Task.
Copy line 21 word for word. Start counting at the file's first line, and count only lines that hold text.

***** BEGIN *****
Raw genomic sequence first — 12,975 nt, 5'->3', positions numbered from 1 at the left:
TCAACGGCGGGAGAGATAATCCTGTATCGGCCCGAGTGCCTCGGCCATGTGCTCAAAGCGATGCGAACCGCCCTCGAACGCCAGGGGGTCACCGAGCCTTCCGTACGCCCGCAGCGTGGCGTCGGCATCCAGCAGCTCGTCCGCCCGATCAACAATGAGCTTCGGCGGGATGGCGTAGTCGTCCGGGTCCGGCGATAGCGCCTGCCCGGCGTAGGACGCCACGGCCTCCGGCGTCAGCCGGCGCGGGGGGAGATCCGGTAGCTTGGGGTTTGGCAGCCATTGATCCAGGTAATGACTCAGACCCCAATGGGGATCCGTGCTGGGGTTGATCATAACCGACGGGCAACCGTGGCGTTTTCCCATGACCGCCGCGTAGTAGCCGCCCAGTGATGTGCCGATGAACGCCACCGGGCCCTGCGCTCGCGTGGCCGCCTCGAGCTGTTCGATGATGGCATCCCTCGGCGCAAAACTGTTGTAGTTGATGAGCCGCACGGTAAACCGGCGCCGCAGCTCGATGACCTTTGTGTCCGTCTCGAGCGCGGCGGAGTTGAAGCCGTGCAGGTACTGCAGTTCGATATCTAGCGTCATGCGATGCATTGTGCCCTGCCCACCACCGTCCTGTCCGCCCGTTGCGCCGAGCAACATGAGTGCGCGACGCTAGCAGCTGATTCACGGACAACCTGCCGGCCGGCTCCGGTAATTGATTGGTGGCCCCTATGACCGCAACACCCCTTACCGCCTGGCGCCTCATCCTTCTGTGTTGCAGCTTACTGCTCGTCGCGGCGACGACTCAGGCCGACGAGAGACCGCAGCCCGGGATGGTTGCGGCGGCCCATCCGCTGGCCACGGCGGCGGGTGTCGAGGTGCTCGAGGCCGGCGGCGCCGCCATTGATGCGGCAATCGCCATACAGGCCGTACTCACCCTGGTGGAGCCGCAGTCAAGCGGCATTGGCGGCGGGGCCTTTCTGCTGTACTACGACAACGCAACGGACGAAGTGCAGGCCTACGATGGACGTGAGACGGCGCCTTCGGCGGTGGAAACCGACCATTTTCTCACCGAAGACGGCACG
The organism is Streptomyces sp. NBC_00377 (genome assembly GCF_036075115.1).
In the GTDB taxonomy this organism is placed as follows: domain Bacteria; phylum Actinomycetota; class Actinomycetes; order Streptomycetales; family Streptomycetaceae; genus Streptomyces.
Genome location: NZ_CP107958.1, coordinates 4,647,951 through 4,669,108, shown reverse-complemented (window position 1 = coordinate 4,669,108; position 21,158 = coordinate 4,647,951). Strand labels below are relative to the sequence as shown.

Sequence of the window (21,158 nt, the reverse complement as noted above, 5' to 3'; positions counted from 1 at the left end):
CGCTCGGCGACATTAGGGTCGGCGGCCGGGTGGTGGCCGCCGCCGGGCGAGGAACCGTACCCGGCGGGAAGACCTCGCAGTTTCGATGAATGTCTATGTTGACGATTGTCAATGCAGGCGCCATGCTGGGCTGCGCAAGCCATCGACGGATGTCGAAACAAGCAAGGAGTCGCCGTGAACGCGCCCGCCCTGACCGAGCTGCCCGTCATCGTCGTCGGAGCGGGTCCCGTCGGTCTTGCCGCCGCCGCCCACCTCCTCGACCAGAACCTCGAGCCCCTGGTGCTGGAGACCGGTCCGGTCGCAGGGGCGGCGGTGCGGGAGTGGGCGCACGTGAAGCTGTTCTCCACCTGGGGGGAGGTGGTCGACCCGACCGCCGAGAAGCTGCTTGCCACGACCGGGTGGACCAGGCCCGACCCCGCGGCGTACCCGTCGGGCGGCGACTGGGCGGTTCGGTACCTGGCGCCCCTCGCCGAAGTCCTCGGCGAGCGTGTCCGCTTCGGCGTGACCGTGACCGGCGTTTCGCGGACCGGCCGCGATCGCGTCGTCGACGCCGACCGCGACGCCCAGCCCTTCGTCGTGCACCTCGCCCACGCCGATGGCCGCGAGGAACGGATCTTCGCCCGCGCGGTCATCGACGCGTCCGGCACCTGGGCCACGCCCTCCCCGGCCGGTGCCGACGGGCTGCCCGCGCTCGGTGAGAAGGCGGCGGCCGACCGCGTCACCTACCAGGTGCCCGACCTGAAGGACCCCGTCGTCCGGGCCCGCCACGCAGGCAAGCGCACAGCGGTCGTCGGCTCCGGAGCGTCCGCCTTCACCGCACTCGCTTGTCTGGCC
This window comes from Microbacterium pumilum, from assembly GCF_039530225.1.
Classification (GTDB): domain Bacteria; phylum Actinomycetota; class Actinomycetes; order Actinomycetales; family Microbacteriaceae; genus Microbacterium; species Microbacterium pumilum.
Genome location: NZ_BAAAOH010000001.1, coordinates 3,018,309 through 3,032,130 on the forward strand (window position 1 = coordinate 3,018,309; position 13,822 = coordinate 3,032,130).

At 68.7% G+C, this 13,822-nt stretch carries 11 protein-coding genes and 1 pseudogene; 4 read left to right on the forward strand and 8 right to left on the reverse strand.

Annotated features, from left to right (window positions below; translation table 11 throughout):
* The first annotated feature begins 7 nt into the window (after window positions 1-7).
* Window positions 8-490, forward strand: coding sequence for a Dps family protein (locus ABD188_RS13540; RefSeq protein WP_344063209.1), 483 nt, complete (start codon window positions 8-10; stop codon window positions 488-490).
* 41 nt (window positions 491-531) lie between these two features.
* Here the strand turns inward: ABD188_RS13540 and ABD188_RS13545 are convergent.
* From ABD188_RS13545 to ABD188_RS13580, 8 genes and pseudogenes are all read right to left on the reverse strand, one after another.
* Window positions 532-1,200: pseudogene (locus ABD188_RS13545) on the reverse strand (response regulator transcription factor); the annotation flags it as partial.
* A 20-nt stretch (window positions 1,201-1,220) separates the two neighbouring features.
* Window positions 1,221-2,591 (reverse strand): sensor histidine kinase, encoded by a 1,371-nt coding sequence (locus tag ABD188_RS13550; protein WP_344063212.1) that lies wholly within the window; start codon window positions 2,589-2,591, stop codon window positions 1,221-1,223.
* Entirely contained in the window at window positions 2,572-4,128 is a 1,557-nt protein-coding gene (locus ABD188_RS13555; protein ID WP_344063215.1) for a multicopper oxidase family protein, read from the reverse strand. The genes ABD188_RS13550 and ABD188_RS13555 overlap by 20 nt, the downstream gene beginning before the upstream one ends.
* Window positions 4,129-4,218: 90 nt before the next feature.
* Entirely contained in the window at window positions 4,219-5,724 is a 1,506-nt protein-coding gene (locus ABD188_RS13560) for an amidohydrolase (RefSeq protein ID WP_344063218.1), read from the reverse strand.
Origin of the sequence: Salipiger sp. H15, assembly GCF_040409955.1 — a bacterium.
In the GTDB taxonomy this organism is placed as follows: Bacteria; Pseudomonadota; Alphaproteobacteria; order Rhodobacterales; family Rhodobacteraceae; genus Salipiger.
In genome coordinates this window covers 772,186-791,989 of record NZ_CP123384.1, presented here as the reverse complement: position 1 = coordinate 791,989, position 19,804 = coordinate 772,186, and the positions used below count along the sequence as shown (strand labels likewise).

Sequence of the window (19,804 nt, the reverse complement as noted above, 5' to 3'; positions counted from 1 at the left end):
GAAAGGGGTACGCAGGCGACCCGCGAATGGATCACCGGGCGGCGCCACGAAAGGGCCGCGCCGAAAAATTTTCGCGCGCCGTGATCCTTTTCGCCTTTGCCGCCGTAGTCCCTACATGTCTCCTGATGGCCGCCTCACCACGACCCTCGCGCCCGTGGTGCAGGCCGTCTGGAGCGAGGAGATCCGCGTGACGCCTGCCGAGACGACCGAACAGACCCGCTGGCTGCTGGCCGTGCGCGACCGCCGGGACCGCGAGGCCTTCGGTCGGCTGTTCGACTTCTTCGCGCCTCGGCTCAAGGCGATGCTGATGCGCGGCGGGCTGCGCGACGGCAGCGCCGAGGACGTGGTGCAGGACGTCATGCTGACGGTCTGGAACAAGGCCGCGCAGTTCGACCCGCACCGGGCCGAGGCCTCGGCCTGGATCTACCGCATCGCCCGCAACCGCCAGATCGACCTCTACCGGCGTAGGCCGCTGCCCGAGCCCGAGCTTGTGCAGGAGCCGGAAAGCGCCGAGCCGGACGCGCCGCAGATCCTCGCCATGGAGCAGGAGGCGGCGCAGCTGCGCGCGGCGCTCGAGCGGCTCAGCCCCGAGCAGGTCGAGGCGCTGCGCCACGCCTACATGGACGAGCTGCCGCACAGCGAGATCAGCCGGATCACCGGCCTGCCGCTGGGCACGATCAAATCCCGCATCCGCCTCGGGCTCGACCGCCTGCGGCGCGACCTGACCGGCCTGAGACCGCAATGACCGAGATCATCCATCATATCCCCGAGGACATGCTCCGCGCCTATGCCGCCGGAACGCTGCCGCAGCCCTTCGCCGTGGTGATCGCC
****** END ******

* Entirely contained in the window at window positions 2,572-4,128 is a 1,557-nt protein-coding gene (locus ABD188_RS13555; protein ID WP_344063215.1) for a multicopper oxidase family protein, read from the reverse strand. The genes ABD188_RS13550 and ABD188_RS13555 overlap by 20 nt, the downstream gene beginning before the upstream one ends.